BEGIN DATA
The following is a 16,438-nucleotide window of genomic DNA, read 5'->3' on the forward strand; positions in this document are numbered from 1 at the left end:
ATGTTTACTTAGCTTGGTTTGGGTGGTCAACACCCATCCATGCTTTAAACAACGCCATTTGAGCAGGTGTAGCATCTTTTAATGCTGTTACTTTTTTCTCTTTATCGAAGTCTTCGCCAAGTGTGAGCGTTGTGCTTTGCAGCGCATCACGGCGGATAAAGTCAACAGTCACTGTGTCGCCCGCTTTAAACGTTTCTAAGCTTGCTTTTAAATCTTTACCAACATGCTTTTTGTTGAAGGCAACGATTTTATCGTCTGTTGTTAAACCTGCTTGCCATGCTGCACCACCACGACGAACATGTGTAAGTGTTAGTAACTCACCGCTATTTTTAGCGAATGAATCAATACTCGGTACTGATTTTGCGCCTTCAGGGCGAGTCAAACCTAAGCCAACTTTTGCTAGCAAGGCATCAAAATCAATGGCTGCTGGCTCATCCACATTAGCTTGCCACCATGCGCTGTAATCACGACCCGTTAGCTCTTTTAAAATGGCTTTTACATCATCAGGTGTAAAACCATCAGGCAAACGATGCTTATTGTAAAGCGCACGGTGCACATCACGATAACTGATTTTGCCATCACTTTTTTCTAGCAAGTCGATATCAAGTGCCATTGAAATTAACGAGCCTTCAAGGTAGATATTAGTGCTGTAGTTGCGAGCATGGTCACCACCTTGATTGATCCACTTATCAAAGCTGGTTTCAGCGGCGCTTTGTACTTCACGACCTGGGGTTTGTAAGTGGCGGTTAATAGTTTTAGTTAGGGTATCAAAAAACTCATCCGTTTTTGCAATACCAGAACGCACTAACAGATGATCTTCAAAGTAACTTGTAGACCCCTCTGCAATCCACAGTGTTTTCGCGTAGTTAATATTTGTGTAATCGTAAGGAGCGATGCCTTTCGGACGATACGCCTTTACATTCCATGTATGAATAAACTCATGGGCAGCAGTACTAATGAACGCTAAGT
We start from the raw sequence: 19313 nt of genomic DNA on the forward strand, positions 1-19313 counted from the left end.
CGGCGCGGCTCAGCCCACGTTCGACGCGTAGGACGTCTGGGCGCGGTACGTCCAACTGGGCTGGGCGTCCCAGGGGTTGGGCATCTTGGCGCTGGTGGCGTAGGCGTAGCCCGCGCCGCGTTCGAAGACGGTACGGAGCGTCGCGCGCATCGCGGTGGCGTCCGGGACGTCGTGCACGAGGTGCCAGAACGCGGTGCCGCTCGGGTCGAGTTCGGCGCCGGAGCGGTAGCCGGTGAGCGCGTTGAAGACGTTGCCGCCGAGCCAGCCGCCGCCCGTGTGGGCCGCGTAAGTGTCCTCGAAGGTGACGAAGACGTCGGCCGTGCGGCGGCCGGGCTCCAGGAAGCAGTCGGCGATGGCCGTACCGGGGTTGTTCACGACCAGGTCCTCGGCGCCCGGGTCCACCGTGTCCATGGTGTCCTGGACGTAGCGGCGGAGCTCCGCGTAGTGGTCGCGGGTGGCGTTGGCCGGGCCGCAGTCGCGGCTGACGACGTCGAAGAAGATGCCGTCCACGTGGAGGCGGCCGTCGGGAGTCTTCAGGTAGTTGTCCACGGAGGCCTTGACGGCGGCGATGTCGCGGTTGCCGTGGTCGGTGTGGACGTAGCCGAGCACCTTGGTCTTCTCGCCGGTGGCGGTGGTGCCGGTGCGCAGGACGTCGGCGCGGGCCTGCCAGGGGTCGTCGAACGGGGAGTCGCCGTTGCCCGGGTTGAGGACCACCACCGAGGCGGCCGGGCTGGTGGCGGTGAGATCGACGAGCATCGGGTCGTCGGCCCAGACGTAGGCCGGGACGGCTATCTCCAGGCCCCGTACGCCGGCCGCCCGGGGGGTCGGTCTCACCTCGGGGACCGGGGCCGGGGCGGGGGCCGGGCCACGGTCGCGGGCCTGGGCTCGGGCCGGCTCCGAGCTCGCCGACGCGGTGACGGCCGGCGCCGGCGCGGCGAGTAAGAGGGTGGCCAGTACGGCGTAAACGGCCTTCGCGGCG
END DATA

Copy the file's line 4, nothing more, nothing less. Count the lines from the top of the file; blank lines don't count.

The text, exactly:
CGGCGCGGCTCAGCCCACGTTCGACGCGTAGGACGTCTGGGCGCGGTACGTCCAACTGGGCTGGGCGTCCCAGGGGTTGGGCATCTTGGCGCTGGTGGCGTAGGCGTAGCCCGCGCCGCGTTCGAAGACGGTACGGAGCGTCGCGCGCATCGCGGTGGCGTCCGGGACGTCGTGCACGAGGTGCCAGAACGCGGTGCCGCTCGGGTCGAGTTCGGCGCCGGAGCGGTAGCCGGTGAGCGCGTTGAAGACGTTGCCGCCGAGCCAGCCGCCGCCCGTGTGGGCCGCGTAAGTGTCCTCGAAGGTGACGAAGACGTCGGCCGTGCGGCGGCCGGGCTCCAGGAAGCAGTCGGCGATGGCCGTACCGGGGTTGTTCACGACCAGGTCCTCGGCGCCCGGGTCCACCGTGTCCATGGTGTCCTGGACGTAGCGGCGGAGCTCCGCGTAGTGGTCGCGGGTGGCGTTGGCCGGGCCGCAGTCGCGGCTGACGACGTCGAAGAAGATGCCGTCCACGTGGAGGCGGCCGTCGGGAGTCTTCAGGTAGTTGTCCACGGAGGCCTTGACGGCGGCGATGTCGCGGTTGCCGTGGTCGGTGTGGACGTAGCCGAGCACCTTGGTCTTCTCGCCGGTGGCGGTGGTGCCGGTGCGCAGGACGTCGGCGCGGGCCTGCCAGGGGTCGTCGAACGGGGAGTCGCCGTTGCCCGGGTTGAGGACCACCACCGAGGCGGCCGGGCTGGTGGCGGTGAGATCGACGAGCATCGGGTCGTCGGCCCAGACGTAGGCCGGGACGGCTATCTCCAGGCCCCGTACGCCGGCCGCCCGGGGGGTCGGTCTCACCTCGGGGACCGGGGCCGGGGCGGGGGCCGGGCCACGGTCGCGGGCCTGGGCTCGGGCCGGCTCCGAGCTCGCCGACGCGGTGACGGCCGGCGCCGGCGCGGCGAGTAAGAGGGTGGCCAGTACGGCGTAAACGGCCTTCGCGGCG